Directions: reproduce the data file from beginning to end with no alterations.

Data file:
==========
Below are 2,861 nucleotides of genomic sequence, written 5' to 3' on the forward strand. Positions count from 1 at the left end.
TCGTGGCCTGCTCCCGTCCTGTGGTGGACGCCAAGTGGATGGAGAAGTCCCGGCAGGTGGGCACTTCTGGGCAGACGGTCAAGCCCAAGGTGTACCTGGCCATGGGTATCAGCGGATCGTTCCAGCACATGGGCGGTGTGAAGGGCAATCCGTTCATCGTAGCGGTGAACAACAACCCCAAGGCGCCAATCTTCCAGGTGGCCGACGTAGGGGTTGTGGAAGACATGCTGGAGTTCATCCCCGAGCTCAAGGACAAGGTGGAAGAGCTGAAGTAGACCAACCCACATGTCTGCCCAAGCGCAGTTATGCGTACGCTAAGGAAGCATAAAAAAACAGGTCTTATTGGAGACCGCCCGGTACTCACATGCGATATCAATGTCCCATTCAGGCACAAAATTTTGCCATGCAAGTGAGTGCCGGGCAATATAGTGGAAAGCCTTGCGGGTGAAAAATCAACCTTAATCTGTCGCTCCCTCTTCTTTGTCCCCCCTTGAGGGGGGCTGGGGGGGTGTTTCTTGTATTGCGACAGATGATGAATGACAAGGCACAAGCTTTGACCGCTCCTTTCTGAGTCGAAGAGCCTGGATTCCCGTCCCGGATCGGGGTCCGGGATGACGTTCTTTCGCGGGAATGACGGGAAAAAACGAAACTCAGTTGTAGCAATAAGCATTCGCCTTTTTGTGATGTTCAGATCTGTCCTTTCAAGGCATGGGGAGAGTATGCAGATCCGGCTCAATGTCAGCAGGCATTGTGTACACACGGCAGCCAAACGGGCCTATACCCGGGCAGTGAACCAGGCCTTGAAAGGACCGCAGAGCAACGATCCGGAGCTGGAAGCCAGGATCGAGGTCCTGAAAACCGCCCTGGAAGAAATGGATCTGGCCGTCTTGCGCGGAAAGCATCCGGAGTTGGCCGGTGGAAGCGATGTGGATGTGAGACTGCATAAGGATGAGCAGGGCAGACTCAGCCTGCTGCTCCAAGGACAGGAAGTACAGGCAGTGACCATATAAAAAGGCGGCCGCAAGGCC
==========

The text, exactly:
Below are 2,861 nucleotides of genomic sequence, written 5' to 3' on the forward strand. Positions count from 1 at the left end.
TCGTGGCCTGCTCCCGTCCTGTGGTGGACGCCAAGTGGATGGAGAAGTCCCGGCAGGTGGGCACTTCTGGGCAGACGGTCAAGCCCAAGGTGTACCTGGCCATGGGTATCAGCGGATCGTTCCAGCACATGGGCGGTGTGAAGGGCAATCCGTTCATCGTAGCGGTGAACAACAACCCCAAGGCGCCAATCTTCCAGGTGGCCGACGTAGGGGTTGTGGAAGACATGCTGGAGTTCATCCCCGAGCTCAAGGACAAGGTGGAAGAGCTGAAGTAGACCAACCCACATGTCTGCCCAAGCGCAGTTATGCGTACGCTAAGGAAGCATAAAAAAACAGGTCTTATTGGAGACCGCCCGGTACTCACATGCGATATCAATGTCCCATTCAGGCACAAAATTTTGCCATGCAAGTGAGTGCCGGGCAATATAGTGGAAAGCCTTGCGGGTGAAAAATCAACCTTAATCTGTCGCTCCCTCTTCTTTGTCCCCCCTTGAGGGGGGCTGGGGGGGTGTTTCTTGTATTGCGACAGATGATGAATGACAAGGCACAAGCTTTGACCGCTCCTTTCTGAGTCGAAGAGCCTGGATTCCCGTCCCGGATCGGGGTCCGGGATGACGTTCTTTCGCGGGAATGACGGGAAAAAACGAAACTCAGTTGTAGCAATAAGCATTCGCCTTTTTGTGATGTTCAGATCTGTCCTTTCAAGGCATGGGGAGAGTATGCAGATCCGGCTCAATGTCAGCAGGCATTGTGTACACACGGCAGCCAAACGGGCCTATACCCGGGCAGTGAACCAGGCCTTGAAAGGACCGCAGAGCAACGATCCGGAGCTGGAAGCCAGGATCGAGGTCCTGAAAACCGCCCTGGAAGAAATGGATCTGGCCGTCTTGCGCGGAAAGCATCCGGAGTTGGCCGGTGGAAGCGATGTGGATGTGAGACTGCATAAGGATGAGCAGGGCAGACTCAGCCTGCTGCTCCAAGGACAGGAAGTACAGGCAGTGACCATATAAAAAGGCGGCCGCAAGGCC